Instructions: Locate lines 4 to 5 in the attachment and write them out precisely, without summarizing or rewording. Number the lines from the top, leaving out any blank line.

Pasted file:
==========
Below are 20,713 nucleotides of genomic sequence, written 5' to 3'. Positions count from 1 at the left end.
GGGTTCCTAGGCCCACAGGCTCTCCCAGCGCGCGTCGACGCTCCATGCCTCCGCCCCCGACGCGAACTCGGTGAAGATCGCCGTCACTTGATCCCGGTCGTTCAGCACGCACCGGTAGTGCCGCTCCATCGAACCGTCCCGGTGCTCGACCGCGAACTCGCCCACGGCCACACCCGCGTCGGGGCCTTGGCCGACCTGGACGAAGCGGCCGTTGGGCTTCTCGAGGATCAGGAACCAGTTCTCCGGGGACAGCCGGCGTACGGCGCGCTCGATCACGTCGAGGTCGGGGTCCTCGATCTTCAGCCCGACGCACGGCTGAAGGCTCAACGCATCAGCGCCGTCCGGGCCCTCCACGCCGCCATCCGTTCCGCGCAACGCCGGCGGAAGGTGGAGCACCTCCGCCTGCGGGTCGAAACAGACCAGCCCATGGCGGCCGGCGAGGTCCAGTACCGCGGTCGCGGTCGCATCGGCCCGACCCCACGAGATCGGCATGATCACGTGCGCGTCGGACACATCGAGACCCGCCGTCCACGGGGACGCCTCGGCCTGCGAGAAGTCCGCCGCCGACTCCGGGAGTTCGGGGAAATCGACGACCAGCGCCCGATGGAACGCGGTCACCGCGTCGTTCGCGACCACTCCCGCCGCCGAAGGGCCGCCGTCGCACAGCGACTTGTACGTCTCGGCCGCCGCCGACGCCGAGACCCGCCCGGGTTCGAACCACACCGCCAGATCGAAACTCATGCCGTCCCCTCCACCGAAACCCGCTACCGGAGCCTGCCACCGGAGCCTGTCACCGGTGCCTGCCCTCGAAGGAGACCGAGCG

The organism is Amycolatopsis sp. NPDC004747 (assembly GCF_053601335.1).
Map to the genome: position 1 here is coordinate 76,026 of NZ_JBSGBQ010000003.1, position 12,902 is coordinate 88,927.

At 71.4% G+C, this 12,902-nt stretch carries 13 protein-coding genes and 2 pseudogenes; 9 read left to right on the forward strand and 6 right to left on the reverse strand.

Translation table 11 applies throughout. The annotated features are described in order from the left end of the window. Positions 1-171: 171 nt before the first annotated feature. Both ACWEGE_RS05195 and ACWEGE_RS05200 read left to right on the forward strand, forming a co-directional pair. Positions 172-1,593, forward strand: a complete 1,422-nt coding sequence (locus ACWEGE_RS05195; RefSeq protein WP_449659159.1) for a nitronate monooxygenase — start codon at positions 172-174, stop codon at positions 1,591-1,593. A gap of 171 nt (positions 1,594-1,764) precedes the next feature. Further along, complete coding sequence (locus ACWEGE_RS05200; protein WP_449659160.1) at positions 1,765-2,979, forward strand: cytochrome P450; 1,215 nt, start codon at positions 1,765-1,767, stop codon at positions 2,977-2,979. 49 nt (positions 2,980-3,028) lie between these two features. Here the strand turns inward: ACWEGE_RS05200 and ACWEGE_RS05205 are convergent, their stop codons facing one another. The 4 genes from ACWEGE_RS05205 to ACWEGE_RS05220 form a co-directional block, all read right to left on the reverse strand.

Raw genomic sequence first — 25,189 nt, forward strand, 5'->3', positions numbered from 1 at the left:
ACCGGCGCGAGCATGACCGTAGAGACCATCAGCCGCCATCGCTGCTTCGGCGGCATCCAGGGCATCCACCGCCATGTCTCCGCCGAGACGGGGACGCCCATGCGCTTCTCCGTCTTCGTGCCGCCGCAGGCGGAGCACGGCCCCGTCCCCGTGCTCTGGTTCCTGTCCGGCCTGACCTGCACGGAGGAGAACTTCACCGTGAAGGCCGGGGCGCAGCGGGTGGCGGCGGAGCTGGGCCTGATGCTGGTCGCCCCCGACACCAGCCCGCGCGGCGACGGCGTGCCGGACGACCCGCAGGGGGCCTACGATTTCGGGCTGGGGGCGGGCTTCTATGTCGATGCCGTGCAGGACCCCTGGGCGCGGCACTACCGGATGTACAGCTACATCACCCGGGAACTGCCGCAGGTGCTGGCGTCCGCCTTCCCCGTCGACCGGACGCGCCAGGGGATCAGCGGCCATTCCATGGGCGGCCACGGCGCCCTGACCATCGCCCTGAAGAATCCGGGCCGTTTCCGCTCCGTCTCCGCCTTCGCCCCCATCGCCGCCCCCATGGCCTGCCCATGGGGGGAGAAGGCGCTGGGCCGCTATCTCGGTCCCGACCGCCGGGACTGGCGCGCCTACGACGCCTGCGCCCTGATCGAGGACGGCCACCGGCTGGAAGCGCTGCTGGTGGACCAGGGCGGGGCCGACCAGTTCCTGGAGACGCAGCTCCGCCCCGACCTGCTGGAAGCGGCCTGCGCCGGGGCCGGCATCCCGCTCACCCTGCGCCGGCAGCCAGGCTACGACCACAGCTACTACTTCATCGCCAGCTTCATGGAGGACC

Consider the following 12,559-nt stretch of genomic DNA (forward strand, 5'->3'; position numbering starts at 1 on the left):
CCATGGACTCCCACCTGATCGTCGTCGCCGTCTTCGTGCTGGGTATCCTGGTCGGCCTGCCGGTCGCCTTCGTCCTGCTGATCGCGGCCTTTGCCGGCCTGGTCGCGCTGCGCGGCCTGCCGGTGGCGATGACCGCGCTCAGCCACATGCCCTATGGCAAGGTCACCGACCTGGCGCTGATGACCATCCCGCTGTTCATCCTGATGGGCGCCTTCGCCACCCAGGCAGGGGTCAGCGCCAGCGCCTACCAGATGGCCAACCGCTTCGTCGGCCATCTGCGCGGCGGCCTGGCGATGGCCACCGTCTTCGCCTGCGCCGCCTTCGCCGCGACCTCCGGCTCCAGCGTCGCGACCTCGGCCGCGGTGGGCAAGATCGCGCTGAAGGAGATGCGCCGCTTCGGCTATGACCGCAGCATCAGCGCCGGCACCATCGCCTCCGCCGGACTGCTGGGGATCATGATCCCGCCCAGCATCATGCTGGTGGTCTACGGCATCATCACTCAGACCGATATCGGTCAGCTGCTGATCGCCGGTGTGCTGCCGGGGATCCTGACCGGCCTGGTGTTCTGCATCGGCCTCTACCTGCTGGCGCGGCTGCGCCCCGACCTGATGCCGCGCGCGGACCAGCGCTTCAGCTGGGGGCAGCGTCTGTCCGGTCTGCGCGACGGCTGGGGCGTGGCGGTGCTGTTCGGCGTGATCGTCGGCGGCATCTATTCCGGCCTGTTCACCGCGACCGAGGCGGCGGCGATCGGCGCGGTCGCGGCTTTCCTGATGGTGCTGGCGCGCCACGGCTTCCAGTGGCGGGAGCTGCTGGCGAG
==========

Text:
Map to the genome: position 1 here is coordinate 76,026 of NZ_JBSGBQ010000003.1, position 12,902 is coordinate 88,927.

At 71.4% G+C, this 12,902-nt stretch carries 13 protein-coding genes and 2 pseudogenes; 9 read left to right on the forward strand and 6 right to left on the reverse strand.